People seem fed up at the moment. Unlike the previous lockdowns, this one doesn’t really have an end in sight. The days feel long but they’re flying by, restless nights lag with unused energy reserves from days spent inside. The weather has been grey.

While I’ve been waiting for something to lift, the stillness of lockdown is making me more aware of patterns and routines, of the people and places around me. I’ve been trying to get out for daily walks around the park next to my flat and find myself drawn to details in nature that signal change and growth, signs of continuance that amble towards life beyond the pandemic. These details feel defiant.

On a lunch break walk a few Fridays ago, I listened to a short audio piece about mindful walking that Niki sent to the group, in preparation for an online group workshop. As I wandered around the park, I saw sprouts of daffodils preparing to burst into spring, and tender new buds on old mossy trees. From my flat window, the park looks square and a bit uninviting with rusting goal posts at either end, but when you’re in it the path meanders between trees and hedges, leading you close to birds hiding in bushes and the damp, collapsed ruins of firework packaging.

In the far corner of the park from my flat, I’d seen what looked to be a community garden behind some railings. Today, there were people in it. It took a second lap around the path to build my confidence, before I just thought DO IT and said hello, asking them what they were doing and if I could join in. I’d caught them at the right time, in the midst of their regular Friday afternoon session. In that little window of time, two routines had aligned.

I returned the following week and was moved by a gardener called Terry making a ledge for bird feed out of an old slice of tree trunk. He secured it between some branches with a mallet and said, ‘This will still be here in 50 years. I won’t, but this will.’ As long as the trees are protected, he added, and it made me think about the way time goes on and the things we can do to make the world feel better for us here now, and for those who come after.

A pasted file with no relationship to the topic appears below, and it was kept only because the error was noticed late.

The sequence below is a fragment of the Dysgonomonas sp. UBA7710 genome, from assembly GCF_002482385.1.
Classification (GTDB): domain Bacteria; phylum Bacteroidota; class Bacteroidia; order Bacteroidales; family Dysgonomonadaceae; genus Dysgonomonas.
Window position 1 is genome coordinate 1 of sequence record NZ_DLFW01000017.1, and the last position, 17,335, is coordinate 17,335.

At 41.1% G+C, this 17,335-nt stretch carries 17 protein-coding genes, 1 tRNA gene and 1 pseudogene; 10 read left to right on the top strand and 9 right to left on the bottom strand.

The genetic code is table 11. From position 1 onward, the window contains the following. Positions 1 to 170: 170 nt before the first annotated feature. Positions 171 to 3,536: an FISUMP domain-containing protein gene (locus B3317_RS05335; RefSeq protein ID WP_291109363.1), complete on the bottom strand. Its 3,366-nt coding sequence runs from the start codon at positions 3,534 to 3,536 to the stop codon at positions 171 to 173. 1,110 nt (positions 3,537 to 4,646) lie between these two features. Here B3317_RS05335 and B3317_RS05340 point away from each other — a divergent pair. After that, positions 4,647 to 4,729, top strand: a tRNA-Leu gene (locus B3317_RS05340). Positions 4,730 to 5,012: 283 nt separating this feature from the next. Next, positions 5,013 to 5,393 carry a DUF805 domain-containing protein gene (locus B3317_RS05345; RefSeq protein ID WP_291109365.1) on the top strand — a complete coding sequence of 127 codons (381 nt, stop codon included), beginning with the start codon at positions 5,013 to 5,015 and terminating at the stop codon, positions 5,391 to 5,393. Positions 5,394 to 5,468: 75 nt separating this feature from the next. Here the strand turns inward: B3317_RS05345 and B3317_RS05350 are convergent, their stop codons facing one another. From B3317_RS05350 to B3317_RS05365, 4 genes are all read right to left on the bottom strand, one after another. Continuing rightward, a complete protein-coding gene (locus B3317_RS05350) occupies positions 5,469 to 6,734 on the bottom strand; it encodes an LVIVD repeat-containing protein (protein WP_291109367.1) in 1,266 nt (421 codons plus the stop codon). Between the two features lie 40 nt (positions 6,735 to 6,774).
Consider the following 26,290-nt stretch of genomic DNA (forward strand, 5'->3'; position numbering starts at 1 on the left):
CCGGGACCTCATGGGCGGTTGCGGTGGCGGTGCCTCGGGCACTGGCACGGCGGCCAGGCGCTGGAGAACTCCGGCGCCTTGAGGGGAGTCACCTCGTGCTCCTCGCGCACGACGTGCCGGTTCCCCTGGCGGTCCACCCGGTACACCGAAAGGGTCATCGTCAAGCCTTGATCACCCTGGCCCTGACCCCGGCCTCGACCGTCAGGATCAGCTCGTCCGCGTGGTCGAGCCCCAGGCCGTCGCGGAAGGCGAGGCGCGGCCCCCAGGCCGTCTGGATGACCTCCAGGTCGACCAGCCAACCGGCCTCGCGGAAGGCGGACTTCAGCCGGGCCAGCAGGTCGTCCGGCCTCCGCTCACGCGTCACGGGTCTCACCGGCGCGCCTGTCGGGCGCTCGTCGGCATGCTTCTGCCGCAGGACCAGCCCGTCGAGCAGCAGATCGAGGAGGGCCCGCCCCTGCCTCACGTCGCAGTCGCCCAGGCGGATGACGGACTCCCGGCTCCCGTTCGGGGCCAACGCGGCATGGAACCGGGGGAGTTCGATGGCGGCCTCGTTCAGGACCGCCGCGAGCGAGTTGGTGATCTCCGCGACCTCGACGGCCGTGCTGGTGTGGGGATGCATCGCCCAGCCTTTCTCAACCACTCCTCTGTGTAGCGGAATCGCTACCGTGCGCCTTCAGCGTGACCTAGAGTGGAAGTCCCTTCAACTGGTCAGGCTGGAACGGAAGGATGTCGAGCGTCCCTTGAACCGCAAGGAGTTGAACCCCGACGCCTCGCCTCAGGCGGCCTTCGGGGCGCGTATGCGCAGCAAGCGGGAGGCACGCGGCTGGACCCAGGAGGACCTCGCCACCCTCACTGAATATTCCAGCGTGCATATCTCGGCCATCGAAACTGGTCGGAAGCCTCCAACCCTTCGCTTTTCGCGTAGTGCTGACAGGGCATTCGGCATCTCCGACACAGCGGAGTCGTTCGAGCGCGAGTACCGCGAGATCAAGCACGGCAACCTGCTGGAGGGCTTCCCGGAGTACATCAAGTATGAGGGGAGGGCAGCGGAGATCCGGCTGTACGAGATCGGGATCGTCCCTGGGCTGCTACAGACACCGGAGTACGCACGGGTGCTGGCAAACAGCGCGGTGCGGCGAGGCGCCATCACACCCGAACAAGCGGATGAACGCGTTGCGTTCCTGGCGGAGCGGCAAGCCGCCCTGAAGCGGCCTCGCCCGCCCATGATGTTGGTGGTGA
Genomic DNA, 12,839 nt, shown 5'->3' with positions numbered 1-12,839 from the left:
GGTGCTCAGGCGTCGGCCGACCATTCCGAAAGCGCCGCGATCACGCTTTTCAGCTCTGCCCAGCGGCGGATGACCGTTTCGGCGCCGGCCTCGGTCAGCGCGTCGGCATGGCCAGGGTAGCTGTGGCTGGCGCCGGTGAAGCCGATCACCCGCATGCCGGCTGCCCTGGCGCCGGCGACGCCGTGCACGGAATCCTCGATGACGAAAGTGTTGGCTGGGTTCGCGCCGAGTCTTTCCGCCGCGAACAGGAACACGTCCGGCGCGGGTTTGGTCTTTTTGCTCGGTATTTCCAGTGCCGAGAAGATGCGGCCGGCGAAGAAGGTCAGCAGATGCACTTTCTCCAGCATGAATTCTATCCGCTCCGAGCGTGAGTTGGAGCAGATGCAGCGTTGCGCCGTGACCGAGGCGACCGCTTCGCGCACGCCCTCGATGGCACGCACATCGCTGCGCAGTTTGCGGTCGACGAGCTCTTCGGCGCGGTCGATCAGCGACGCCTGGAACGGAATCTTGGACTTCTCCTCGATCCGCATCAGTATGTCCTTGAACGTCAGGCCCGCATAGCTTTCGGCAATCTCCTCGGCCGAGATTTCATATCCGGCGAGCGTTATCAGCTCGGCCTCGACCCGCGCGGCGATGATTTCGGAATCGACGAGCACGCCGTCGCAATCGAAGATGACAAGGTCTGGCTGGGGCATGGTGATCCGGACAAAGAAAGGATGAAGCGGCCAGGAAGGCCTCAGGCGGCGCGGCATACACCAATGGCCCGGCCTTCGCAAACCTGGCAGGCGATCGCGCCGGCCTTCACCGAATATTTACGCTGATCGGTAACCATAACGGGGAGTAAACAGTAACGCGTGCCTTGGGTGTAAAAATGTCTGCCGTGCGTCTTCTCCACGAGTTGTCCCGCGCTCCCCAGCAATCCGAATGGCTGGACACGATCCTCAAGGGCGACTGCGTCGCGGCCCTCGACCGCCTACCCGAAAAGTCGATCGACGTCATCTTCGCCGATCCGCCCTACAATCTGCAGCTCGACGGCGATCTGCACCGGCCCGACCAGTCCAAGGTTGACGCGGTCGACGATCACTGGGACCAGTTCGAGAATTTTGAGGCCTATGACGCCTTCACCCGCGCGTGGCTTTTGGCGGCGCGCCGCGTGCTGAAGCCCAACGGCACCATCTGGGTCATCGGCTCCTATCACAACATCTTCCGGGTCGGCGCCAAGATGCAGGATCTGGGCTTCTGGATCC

I’m finding new connections with my local green spaces and the people who also gravitate towards them. There’s comfort in having a shared purpose and growth in learning from the different perspectives people bring along: it feels natural. The passing on of knowledge and stories is something I also appreciate about the walking group. Wandering together round Leigh last year during eased restrictions, so many memories were shared from different angles or moments, crossing over and correlating to build up a bigger picture. When I walk through Leigh now, the places we paused at for someone to reflect are now charged with that inherited memory, likely to be passed on again.

At one point we stopped at a wall behind Asda and a lady said, ‘That’s my seat,’ asking Chris to mind out the way so she could sit on it. It seemed she liked to use a step in the wall as an armrest. The group shared some stories and as we walked away, Chris told us it was the lady’s birthday that day.


This post was written by Brit Seaton, Gallery Assistant at the Turnpike. Brit has been supporting the ACTIVATIONS programme and this project since summer 2020, these are some of her reflections on the process so far. Many Thanks to Brit.


To set the scene –

Our last meeting was just before Christmas, when there was still some optimism in the air, but it was waining – the pandemic at this stage is becoming an endurance, I don’t think anyone expected that we would be living under such strict conditions for so long – and even the brightest spirits are beginning to fade. Walking is becoming one of the only activities that is safe and accessible, but even this is more difficult with the onset of winter. There’s also a collective tiredness, a definite screen fatigue – and it is within this that we manage to find a ray of light – a way to come together and find hope.

For this meeting, I invited fellow artist Tina Dempsey to join us, Tina has also been investigating walking whilst in lockdown and I thought it would be interesting for the group to hear about her ways of working. Tina talked through some of the questions she had been asking herself “What is art doing in this moment?” and “What do we actually need?”.

Which led on to a discussion about the local – how we come to belong to a place, how the identity of a place is formed, what happens when we pay more attention to our immediate environment? And where might we focus more of our attention whilst we walk? After spending more time in her local nature spaces, Tina shared that she has a renewed pride of where she’s from and feels more grounded.

We also considered the act of walking as a way to generate creative ideas – for example, how we might be visually stimulated, or affected by a snippet of overheard conversation. We talked about how we have been bringing art activities into our walking, setting tasks to help us stop and notice again. This is something we have been doing as a group, sharing ways of looking in order to break the mundane, now that we have been walking in the same spaces for almost a year.

At the end of the meeting some of the members shared their joy, including the feeling of having got “four wheels back on my wagon!” – a wonderful testament to the project. Sometimes we just need to hear the enthusiasm of others to spark our own.